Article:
An update on the major Apple data breach controversy
September 9, 2014

Some of the largest technology firms have been in the news for all the wrong reasons in the past few months, as many have been accused of missing flaws and vulnerabilities in core systems, devices and applications that have directly led to significant instances of information loss. Data breaches have been fast-growing and even accelerating with respect to the number and diversity of victims throughout the past several years, while advocacy groups have continued to urge organizations to take security more seriously. 

Apple has had somewhat of a busy couple of weeks, as one of the more substantial invasions of celebrities' privacy came with a wealth of allegations against the major technology firm. Countless public figures saw pictures and videos that were stored on their Apple devices be exposed to the public by what many believe to be only one perpetrator or small group, while the manufacturer has since openly stated that it was conducting an investigation. 

First, experts were pointing fingers at the iCloud and the Find My Phone app as two areas that could have had a vulnerability which led to the breach, but this has not been substantiated quite yet. What has been clear even before this breach is that poor credential management is leading to these major instances of information exposure and damage, and a more advanced approach to security – especially for mobile phones and apps – is critically important going into the next few years. 

Initial conclusions
Apple published a special media advisory this past weekend to defend itself against the allegations made that its own negligence led to the exposure of the explicit photographs and videos in question. As a note, a high number of celebrities – mostly females – including Jennifer Lawrence were victimized by this attack, and social media websites have been buzzing with discussions of who is to blame.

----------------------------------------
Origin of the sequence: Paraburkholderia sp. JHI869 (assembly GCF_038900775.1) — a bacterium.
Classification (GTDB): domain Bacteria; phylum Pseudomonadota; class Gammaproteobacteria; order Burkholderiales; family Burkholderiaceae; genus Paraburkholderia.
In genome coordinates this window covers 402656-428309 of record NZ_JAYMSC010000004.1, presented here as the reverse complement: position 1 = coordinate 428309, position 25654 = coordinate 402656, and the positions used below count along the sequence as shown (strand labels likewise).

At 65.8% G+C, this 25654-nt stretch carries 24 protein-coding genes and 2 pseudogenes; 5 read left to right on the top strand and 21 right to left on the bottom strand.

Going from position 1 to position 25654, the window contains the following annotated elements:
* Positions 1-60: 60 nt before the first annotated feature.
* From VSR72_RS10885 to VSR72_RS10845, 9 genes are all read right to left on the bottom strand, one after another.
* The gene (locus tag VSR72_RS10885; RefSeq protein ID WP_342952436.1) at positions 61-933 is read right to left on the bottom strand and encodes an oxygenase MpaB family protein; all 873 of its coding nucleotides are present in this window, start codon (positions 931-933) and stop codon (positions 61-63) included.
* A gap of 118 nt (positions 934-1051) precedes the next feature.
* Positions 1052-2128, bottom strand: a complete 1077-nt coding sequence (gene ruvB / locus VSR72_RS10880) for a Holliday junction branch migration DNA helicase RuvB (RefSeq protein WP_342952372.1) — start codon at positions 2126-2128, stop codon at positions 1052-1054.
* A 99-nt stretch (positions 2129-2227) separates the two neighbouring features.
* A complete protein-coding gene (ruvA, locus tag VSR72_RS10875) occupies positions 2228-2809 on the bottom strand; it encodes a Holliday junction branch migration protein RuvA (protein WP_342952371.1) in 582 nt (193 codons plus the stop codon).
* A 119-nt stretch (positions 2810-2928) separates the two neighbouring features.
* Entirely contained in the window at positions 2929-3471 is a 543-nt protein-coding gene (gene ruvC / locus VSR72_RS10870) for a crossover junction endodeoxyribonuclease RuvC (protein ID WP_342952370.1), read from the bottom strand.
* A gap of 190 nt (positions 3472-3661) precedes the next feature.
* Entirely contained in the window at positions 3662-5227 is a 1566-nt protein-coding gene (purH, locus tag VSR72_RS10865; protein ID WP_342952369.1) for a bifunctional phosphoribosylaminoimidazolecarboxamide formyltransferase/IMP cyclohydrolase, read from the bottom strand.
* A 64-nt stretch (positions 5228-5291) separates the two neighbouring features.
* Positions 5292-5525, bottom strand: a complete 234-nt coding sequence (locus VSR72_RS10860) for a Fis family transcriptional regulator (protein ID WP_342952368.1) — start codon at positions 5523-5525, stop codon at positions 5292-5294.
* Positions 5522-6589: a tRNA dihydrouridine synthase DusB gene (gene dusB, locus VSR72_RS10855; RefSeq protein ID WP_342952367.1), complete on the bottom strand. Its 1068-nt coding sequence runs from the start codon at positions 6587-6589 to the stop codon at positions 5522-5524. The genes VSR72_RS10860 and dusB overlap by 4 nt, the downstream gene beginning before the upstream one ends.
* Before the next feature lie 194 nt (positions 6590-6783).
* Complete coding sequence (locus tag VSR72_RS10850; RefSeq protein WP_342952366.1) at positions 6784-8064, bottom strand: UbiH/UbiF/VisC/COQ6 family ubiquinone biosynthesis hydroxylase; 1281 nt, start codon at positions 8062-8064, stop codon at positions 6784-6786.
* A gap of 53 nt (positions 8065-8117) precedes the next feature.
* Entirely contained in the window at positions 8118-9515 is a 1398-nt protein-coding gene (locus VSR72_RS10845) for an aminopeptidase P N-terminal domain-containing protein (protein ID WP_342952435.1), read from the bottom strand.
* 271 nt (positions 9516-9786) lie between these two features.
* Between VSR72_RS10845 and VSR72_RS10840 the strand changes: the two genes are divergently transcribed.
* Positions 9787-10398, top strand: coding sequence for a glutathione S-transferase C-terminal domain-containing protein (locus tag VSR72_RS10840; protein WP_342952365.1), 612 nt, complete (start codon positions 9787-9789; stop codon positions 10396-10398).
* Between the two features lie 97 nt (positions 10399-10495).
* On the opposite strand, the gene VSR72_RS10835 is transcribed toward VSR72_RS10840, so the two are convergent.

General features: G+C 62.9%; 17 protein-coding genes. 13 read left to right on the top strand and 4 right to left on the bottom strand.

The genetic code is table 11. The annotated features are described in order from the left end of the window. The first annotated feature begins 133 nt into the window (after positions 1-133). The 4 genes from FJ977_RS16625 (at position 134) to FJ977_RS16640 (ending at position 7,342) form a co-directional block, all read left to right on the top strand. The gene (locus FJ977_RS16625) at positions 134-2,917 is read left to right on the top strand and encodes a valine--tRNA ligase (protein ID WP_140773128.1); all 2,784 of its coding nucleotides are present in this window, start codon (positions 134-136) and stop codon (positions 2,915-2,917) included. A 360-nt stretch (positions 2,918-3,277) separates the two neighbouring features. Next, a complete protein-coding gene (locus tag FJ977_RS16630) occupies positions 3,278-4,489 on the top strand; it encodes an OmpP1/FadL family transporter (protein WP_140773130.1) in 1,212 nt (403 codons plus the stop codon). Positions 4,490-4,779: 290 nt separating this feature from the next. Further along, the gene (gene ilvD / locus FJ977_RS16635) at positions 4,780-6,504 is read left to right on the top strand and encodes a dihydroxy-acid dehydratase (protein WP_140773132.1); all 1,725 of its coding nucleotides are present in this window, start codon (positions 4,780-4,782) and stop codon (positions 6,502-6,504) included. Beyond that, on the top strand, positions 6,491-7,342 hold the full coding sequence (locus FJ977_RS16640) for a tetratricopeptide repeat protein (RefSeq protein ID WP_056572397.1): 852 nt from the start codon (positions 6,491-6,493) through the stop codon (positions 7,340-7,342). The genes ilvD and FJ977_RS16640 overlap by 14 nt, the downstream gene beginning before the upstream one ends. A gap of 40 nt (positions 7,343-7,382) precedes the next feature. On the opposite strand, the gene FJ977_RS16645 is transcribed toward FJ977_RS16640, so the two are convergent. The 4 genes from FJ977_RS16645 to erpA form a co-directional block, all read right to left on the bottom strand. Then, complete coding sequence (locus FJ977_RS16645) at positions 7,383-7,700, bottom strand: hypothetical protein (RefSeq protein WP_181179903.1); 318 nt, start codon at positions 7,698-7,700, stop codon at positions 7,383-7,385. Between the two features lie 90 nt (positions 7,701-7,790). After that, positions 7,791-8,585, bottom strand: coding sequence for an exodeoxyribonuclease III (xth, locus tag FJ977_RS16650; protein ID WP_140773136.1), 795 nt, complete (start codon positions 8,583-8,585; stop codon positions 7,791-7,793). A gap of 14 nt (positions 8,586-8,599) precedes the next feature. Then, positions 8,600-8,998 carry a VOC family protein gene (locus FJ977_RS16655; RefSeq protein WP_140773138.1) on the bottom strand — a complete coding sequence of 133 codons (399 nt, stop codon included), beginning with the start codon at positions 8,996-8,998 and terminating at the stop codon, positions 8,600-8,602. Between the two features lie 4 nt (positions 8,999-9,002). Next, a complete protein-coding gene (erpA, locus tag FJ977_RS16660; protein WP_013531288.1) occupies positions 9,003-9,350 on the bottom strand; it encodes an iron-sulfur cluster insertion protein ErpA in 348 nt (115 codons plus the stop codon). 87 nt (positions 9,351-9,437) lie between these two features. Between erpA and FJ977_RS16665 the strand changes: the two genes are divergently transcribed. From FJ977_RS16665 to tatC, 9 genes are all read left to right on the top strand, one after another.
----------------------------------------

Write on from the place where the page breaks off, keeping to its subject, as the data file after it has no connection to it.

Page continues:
The IT firm, though, has stated that it does not believe a flaw in its systems were to blame. 

"We wanted to provide an update to our investigation into the theft of photos of certain celebrities," officials from the firm stated. "When we learned of the theft, we were outraged and immediately mobilized Apple's engineers to discover the source. Our customers' privacy and security are of utmost importance to us."

Apple devices and products have been traditionally stronger with respect to security performance than others, but this event called many matters into question.

"After more than 40 hours of investigation, we have discovered that certain celebrity accounts were compromised by a very targeted attack on user names, passwords and security questions, a practice that has become all too common on the Internet," they continued. "None of the cases we have investigated has resulted from any breach in any of Apple's systems including iCloud® or Find my iPhone. We are continuing to work with law enforcement to help identify the criminals involved."

The firm went on to urge its customers to follow more progressive credential controls and leverage two-factor verification to avoid being victimized. 

Security without the headaches
Mobile device security has quickly become one of the more important types of protection among businesses and consumers in the past five years, as BYOD is now a highly common trend among virtually every industry. Sometimes companies will balk on more progressive security because they do not want to hinder productivity, but the fact remains that user experience and corporate protection go hand in hand. 

Rather than relying on the old logins and passwords that have proven ineffective, enterprises should consider leveraging dynamic authentication tools that anchor identities to devices, providing a better user experience and tighter access control.